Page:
1. Old Scratch
This one is a criticism of churches and organized religion that suck individuality out of their followers and fill them with fear for their lives. This iz the shortest song on the album (under a minute long).

2. L.A. Girl
Brody's voice sounds like Courtney Love's a little in this one. I think it is about the struggles of living in Los Angeles, that leads her to believe that "God almighty" is "NOT red, white, and blue." I like the vocal harmonies in the chorus to this one.

3. Colossus U.S.A.
I for one think the two songs on the second half of this EP are better than the two on the first half. This iz a song on the second half. This song is about poverty and the difficulty of finding employment as a poor person in the United States. My favorite part of the song is the "What ya live for, when you're no-one, what you do and where ya come from?" part... just hooks you in, ya know? Brody's voice sounds awesome, here. For some reason it really gets me when she says "dissipated understanding"... just sounds really fuckin' cool. It alternates between mid-tempo sections, and fast, hectic ones.

4. Blackheart
This is one of the best Distillers songs ever in general. I love it. A lot of people probably see it as filler, but I just really like this one. It's chock-full of rage, energy, and excellent vocal harmonies. I don't really know what the lyrics mean here, but the main line throughout the later part of the song is "Don't I Need This?". The chorus takes up most of the song, and it starts with Brody and Kim simply harmonizing the lyrics, until Kim just keeps going, and Brody is screaming her lungs out in punk-rock fury. The vocals sound a little more awkward here, which is a plus to me. I listen to this one while driving a lot. (Yes, I'm copying most of the stuff I say from my review of the debut LP).

It's real short, but a fun listen. You get to hear the Distillers in more 90's-esque production values, early takes on some of their songs, and you could tell they were already going to be great by this point. It's just a shame they didn't put another song or two on here.

Friday, February 12, 2010

Review #64: Black Flag - T.V. Party (Single) (1982)


T.V. PARTY (Single)

Year: 1982
Genre: Punk Rock
Sub-Genres:
Hardcore
Label:
SST Records
Tracks:
3
Length:
6 Minutes (Very Short)
Style:
Funny/Angry
My Rating:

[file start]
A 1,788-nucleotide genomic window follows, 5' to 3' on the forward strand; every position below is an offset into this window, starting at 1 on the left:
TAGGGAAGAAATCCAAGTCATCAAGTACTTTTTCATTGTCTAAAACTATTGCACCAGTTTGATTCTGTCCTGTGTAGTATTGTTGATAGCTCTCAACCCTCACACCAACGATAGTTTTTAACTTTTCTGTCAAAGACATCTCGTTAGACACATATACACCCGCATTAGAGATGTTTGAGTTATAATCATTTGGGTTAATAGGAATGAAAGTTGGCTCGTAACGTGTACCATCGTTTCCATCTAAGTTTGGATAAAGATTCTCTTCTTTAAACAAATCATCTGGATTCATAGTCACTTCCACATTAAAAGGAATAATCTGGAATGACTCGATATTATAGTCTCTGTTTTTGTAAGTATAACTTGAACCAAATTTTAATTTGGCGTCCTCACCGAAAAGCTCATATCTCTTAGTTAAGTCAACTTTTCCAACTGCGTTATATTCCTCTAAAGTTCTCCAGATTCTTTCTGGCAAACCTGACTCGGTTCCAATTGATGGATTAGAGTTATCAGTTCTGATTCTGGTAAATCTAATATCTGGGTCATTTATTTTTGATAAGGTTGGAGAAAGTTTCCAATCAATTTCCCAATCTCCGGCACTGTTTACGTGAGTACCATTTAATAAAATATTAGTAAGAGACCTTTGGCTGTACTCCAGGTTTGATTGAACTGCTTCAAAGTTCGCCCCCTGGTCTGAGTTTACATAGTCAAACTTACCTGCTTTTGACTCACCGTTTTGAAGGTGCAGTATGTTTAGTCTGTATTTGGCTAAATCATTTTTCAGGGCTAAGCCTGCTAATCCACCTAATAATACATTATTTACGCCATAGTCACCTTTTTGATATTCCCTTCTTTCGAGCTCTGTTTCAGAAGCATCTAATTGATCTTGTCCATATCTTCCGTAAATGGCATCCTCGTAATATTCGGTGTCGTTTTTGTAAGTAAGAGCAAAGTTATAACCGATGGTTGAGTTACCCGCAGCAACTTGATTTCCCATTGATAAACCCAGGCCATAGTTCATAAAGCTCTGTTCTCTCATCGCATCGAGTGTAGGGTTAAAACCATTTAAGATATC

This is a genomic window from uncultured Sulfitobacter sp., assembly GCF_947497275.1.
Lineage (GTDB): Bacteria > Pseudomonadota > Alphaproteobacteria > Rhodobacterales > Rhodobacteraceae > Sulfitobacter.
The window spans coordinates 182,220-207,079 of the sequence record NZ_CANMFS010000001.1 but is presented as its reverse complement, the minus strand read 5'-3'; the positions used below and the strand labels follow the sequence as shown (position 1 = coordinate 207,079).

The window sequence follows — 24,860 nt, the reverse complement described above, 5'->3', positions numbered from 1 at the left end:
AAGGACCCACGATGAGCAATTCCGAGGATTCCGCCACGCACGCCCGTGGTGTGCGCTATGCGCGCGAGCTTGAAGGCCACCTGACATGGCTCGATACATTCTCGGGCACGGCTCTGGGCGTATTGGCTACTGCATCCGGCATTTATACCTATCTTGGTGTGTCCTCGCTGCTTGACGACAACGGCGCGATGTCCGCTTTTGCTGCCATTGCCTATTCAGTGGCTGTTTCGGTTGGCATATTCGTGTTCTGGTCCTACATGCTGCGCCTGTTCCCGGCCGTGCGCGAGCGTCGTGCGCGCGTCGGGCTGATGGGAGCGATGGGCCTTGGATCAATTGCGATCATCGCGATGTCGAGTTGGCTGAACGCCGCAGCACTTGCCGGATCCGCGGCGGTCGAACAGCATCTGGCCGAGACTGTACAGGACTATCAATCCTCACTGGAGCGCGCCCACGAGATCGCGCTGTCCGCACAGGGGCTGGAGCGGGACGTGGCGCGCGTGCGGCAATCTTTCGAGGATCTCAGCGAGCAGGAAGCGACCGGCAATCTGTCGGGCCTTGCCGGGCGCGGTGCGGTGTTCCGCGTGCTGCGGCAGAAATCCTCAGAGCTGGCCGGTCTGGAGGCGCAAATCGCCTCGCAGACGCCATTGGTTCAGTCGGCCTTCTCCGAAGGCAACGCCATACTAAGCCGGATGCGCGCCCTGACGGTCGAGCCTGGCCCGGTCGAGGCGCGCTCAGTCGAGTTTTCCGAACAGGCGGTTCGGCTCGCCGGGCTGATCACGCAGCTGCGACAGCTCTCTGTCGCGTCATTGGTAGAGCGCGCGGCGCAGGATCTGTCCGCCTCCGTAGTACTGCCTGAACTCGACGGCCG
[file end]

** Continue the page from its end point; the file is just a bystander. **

6/8

Without a doubt, "TV Party" is the most famous Black Flag song. It's catchy, funny, and has lyrics misinterpreted by frat-boys unlike any other. There were two versions of this song... the one on "Damaged", and this version, which is a re-recorded one. This single contains three songs, the latter two of which cannot be found anywhere else, and these songs are the only recordings that were allowed to even be released in between "Damaged" and "My War" for legal reasons regarding SST, MCA, Unicorn Records, and the first Black Flag LP (Damaged). Anyways, here comes the big review-part that y'all have probably been waiting for. Here it is. I just said that. And I'll say it again... here comes the review part. dlkfjdsgfdklshdjdsvfjdsk,nfvdsksdb

1. T.V. Party
The famous one. Basically a satire on people who waste their time doing nothing but watching television all day and drinking beer. A lot of references to popular television shows of the time are made, such as 'Saturday Night Live', 'Quincy', and 'That's Incredible!'. There's a funny music video they did for this song.

2. I've Got to Run
This is a song by Black Flag a lot of people haven't heard. It's pretty fast (compared to the first song, at least), and has crazy bass. Extremely aggressive, fucked-up vocals from Henry -- sounds just like something that could've been in "Damaged".

3. My Rules
This song's really short. Pretty noisy. Overall, it sounds similar to the song before it, but it has a lot of musical pauses punctuating a lot of the sung lines. You hear a final rugged yell from Henry fade out just as the song ends.